CHICAGO (CBS) — Are you tired of those overgrown vacant lots in your neighborhood?

Mayor Lori Lightfoot just announced she’s sending city leaders to a training program to learn more about how to turn those properties around.

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But that is not happening until 2022 – and after getting nowhere with the City, frustrated taxpayers told CBS 2’s Tim McNicholas they want solutions now.

“It’s just disgusting,” said Licia Johnson.

Johnson has coined a nickname for the lot next door. She calls it “a wild kingdom.”

And it is wild, indeed. From overgrown weeds, to trash, to a big tree that toppled over onto the neighbor’s garage earlier this year.

“I want things to look like nice and clean and not just look like, ‘Oh this is a dump spot, so anybody can come over here and dump their stuff,’” Johnson said.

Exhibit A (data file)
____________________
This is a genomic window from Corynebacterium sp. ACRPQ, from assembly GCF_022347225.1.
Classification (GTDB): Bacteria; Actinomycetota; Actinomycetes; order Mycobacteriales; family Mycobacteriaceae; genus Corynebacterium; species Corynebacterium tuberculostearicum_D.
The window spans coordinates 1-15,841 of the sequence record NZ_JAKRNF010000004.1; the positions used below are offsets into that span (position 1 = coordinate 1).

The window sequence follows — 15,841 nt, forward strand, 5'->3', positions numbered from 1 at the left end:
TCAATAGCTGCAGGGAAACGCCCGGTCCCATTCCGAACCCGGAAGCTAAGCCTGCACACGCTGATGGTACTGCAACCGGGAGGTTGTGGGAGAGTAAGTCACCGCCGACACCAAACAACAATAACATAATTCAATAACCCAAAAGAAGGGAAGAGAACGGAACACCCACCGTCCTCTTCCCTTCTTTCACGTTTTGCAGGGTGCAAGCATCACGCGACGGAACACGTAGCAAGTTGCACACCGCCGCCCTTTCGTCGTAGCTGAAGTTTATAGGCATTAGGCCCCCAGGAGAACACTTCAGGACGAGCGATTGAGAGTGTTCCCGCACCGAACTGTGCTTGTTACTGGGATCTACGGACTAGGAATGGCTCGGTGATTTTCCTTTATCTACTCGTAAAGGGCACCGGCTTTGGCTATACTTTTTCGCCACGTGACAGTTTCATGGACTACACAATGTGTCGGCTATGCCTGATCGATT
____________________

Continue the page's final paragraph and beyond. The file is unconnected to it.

Over the past two years, we have uncovered similar stories of frustrated neighbors struggling to get vacant properties cleaned up.

Sometimes they’re owned by the city, and in those cases the city cleared the lots after we started asking questions. But when the properties are privately owned, it’s not so simple.

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For instance, the city told us they’ve fined the owner of one Morgan Park home thousands of dollars over the years, but the owner has not paid a dime.

“It’s as if no one really cares,” neighbor Marcella Morrison said of the Morgan Park property recently.

The Mayor’s office just announced Chicago is one 12 cities headed to a conference next year. The topic will be how to deal with vacant lots like the one near Johnson’s home.

As for that lot, the Johnsons thought they had finally tracked down the owner in late 2018.

They wrote the Texas-based company a letter, but the company replied that they no longer own the lot in question.

When asked what she would compare the lot to, she said, “the Dan Ryan Woods.”

And the “wild kingdom” keeps growing.

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That conference is called the 2022 Vacant Property Leadership Institute. Other cities selected to attend include Milwaukee; Peoria; Louisville; and Perry, Georgia, among others.

Tim McNicholas